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Pae 238

Early on, you think someone will teach you to write great poems.
You think someone knows how it's done, knows what you
should be writing. You just have to find the right someone –
teacher, poet – the one who knows all about what you
should be writing. It's all known. What have thousands
(or billions?) of years of fancy talking been for
if not to figure out what you should write?
But the page before you is blank.

You think, "I don't need someone to tell me how to write.
I just need to say what I have to say."
You think you must have something to say, because,
after all, you have experience of a rich world
full of Mommy and Daddy and trees and houses
and cars and your first fuck and someone dear
who died and isn't war a nasty thing and your despair
about how all this has already been said –
O, you have so much to say, it's all right here,
but the page is blank.

[How odd, the idea you must have something to say
before you can say something. Saying is an action.
You don't have to have in order to do. Having comes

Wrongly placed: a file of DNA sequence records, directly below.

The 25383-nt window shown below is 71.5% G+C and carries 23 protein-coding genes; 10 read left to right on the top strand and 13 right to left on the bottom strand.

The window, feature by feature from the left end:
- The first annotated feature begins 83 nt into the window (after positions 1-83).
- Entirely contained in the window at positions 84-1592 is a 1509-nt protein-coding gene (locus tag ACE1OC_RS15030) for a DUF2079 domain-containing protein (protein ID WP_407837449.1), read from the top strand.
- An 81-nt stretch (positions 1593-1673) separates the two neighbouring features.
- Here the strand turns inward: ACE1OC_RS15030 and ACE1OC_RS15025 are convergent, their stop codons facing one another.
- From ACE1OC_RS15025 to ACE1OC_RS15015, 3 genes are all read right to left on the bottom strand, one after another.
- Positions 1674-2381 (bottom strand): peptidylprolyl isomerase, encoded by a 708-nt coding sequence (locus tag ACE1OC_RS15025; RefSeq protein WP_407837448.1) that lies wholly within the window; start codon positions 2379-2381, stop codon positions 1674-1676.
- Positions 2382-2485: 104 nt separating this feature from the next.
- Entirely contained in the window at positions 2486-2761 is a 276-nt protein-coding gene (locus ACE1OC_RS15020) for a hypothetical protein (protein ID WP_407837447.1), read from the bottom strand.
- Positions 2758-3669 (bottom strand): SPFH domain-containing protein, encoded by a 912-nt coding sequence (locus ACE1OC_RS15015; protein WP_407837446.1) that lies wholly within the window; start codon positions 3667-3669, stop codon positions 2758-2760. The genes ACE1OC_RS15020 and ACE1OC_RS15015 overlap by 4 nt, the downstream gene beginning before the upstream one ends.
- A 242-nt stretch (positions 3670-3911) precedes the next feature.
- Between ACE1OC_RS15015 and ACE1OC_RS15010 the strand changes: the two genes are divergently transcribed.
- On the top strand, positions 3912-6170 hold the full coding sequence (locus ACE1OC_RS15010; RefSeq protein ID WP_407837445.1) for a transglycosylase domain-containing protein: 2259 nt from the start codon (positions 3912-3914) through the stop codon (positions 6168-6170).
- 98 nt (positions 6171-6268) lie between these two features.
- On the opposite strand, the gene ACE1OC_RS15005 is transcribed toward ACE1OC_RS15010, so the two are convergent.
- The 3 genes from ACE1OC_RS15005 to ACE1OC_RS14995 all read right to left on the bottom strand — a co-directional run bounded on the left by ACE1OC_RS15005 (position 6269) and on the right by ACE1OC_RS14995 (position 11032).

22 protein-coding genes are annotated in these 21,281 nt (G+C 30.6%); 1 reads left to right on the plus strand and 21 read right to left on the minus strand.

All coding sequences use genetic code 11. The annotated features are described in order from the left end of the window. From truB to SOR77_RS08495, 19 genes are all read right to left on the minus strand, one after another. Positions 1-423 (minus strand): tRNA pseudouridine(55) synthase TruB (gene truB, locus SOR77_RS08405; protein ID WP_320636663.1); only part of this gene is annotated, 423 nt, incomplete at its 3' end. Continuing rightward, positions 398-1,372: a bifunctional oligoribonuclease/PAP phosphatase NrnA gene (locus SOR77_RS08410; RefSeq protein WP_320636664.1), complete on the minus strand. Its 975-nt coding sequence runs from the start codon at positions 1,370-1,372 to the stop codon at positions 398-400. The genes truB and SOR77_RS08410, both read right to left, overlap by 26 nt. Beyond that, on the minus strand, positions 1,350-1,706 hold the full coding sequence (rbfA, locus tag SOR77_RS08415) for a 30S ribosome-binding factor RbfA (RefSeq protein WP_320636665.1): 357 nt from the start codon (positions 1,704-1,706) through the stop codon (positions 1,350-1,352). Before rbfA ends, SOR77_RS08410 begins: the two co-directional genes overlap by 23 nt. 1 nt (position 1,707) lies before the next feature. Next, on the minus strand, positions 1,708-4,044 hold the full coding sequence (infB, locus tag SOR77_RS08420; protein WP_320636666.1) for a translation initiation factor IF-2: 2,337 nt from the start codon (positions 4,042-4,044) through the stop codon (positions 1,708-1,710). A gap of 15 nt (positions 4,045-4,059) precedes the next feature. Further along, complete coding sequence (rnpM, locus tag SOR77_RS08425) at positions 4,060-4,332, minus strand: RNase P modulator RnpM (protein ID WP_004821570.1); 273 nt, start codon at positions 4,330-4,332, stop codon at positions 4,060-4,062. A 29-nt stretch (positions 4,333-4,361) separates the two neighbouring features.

from doing, not the other way round. Do you have to have
something to hello in order to say hello? Do you have to
have something to walk in order to walk? Or can you
walk a world into existence? Hello a friend into being?]

But at least the world is here, full of itself, full of people
and books and things to see, so you can look at it,
touch it, taste it, share its pungency (sorry about the pun, gents) --
how simple, it's all here for you, blue and green; it keeps
puffing up brand new cloud shapes every day. (Such a
talented world! Like a kindly uncle entertaining us by
blowing smoke rings.) (Is he coughing? What did he
die of years later?) How convenient! The world clearly
has things to say. But the page is blaring blankness.

The horrible truth is (someone is insisting), you have
something to say when you create something to say, and it's
worse than that: First you have to overcome the illusion
that the world is already there, and create a world of your own
in which to say it – and people to say it to who will
understand it and respond. And that's not all – first
you have to create you! (I just created you, but, no,
sorry, that's just a decoy. I leave it to you
to create the real McCoy.)

Note: In the last two lines, the "McCoy/decoy" chime amuses me. This poem is addressed To My Coy Reader to Make Much of Him/Herself.

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